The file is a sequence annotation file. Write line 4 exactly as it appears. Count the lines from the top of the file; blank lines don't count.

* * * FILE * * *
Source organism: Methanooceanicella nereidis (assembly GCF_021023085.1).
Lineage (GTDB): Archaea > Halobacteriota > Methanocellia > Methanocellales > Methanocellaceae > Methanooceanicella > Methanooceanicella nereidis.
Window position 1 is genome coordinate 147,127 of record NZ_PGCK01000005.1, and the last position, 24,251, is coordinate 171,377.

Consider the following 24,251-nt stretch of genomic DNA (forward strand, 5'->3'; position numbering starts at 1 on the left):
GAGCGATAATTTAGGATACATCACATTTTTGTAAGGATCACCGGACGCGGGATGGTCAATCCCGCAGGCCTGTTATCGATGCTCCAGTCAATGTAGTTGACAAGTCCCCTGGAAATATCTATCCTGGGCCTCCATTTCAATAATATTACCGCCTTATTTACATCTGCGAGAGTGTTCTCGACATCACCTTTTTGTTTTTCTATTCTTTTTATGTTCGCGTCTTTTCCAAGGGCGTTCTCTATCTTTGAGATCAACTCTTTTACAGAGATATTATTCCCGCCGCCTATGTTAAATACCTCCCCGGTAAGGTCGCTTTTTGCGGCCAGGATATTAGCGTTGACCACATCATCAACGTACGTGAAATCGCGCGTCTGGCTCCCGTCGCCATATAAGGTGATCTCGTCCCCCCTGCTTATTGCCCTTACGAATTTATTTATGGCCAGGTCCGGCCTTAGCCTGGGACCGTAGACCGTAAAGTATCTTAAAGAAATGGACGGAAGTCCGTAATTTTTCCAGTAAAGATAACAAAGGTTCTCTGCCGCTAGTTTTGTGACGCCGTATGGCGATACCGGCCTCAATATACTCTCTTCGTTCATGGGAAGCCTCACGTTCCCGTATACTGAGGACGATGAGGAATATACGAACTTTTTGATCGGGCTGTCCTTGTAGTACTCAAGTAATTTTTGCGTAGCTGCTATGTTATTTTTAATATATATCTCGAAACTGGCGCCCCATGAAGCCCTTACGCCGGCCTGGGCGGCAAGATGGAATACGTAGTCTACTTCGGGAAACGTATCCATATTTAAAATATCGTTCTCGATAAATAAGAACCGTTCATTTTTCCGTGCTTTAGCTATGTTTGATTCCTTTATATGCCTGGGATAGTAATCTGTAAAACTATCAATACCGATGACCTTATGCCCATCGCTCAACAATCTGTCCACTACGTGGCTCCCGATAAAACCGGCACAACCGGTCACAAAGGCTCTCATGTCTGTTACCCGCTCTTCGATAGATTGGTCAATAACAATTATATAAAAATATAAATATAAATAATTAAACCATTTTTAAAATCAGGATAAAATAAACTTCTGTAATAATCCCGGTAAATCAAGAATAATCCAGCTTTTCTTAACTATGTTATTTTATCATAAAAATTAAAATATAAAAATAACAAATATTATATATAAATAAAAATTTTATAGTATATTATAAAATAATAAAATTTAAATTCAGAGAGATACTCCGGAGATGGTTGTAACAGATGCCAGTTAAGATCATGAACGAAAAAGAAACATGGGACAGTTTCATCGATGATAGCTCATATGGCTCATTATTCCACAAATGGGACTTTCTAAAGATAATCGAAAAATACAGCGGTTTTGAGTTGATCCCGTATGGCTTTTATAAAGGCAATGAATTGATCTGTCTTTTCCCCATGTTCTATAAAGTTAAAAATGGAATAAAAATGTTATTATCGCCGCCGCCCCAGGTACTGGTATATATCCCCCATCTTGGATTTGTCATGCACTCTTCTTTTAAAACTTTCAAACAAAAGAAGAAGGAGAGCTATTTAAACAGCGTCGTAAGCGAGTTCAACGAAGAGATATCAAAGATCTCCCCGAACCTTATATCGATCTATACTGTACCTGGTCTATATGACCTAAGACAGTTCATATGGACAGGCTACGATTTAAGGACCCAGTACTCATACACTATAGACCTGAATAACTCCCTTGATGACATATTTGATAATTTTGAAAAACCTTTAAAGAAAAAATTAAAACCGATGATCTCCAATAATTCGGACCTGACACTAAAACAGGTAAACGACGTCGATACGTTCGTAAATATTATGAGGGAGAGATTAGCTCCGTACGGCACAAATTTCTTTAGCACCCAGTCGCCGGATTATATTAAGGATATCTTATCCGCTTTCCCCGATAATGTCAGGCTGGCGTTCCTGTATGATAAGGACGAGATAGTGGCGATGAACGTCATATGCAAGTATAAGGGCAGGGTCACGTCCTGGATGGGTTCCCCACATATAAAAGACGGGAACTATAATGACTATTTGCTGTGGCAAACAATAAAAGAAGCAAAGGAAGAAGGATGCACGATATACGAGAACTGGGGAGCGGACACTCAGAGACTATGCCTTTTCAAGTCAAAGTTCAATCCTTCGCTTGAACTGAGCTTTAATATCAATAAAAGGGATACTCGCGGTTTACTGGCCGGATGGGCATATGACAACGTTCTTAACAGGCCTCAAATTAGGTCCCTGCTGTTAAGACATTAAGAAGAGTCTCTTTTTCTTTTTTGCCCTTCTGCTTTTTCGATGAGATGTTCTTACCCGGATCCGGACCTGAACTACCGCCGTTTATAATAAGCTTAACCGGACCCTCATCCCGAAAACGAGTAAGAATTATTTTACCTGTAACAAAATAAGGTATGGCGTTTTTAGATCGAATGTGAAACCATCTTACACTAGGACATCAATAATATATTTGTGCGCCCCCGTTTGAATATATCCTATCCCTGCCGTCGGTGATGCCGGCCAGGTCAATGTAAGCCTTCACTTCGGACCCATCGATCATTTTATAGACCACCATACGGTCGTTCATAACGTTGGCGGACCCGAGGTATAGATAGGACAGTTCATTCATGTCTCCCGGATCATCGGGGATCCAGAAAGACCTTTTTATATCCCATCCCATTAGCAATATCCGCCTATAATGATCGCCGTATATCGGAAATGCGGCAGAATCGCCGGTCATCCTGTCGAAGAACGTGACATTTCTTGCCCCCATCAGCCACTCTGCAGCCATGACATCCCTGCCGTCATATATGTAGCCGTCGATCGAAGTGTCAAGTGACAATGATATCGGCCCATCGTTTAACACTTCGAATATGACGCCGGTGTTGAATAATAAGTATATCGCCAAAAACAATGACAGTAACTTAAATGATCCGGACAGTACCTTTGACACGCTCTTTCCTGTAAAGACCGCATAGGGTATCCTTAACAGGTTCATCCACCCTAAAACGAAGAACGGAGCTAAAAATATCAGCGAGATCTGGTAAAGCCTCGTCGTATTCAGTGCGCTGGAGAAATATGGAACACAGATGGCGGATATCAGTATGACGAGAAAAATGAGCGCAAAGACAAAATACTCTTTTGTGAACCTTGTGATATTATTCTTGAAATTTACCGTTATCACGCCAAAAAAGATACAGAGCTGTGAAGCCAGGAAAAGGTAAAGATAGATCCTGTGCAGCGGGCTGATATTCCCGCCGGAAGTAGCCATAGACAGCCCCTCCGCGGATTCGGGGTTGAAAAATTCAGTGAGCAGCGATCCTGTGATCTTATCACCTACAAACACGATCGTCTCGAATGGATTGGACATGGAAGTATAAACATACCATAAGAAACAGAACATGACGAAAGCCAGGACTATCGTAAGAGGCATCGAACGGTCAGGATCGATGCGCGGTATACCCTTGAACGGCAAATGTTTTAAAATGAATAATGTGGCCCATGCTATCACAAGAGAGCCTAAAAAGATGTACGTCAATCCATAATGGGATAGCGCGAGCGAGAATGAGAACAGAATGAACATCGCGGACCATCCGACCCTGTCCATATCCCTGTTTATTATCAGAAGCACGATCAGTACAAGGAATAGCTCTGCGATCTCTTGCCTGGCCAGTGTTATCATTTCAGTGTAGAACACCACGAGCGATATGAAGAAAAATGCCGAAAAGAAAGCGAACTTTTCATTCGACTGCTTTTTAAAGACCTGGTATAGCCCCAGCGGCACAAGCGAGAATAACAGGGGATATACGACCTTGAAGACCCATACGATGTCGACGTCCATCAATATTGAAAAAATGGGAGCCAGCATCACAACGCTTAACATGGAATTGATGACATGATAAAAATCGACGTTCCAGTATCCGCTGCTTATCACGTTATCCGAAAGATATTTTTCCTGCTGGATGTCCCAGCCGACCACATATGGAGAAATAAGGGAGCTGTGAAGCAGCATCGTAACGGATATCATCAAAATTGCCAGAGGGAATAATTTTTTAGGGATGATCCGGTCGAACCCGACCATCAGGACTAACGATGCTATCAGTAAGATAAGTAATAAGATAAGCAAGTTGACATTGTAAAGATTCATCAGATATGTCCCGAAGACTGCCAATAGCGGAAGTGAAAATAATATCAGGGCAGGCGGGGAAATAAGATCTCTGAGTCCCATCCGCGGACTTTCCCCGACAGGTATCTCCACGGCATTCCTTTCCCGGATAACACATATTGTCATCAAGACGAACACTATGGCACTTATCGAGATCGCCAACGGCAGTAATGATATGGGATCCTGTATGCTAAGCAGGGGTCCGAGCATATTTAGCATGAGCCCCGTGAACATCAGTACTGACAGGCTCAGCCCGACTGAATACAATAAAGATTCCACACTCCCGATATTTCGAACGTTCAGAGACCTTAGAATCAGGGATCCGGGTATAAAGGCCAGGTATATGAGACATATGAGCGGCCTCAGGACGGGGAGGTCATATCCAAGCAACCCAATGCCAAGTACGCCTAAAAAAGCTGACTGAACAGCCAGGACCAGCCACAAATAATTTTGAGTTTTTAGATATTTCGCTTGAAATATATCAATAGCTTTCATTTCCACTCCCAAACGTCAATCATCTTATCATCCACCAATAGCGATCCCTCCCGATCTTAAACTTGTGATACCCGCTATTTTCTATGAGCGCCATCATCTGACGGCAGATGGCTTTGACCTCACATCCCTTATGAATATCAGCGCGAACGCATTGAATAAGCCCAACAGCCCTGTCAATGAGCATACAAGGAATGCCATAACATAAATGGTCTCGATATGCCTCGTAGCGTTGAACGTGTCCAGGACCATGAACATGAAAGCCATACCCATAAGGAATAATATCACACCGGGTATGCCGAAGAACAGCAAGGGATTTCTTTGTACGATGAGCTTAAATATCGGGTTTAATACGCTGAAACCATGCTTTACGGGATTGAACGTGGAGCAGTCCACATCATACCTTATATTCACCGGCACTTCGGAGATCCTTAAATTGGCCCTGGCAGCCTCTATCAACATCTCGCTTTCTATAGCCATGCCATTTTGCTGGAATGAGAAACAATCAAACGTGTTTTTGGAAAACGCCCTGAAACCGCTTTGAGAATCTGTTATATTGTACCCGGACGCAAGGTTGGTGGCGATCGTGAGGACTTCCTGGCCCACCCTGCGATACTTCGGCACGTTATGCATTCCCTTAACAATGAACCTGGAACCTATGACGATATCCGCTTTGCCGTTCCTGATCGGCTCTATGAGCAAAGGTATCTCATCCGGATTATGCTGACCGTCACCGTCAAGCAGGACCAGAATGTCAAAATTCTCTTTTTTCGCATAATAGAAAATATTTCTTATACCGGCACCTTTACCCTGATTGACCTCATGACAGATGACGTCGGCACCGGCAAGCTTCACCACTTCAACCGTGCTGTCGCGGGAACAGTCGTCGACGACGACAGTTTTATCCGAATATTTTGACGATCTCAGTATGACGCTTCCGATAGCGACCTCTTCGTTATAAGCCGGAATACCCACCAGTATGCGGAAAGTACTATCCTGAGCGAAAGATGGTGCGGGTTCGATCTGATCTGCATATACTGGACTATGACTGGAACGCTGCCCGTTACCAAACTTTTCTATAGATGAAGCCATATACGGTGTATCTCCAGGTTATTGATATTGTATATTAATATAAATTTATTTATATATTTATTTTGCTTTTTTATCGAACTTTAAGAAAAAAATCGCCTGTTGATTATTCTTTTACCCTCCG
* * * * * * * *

Consider the following 24,251-nt stretch of genomic DNA (forward strand, 5'->3'; position numbering starts at 1 on the left):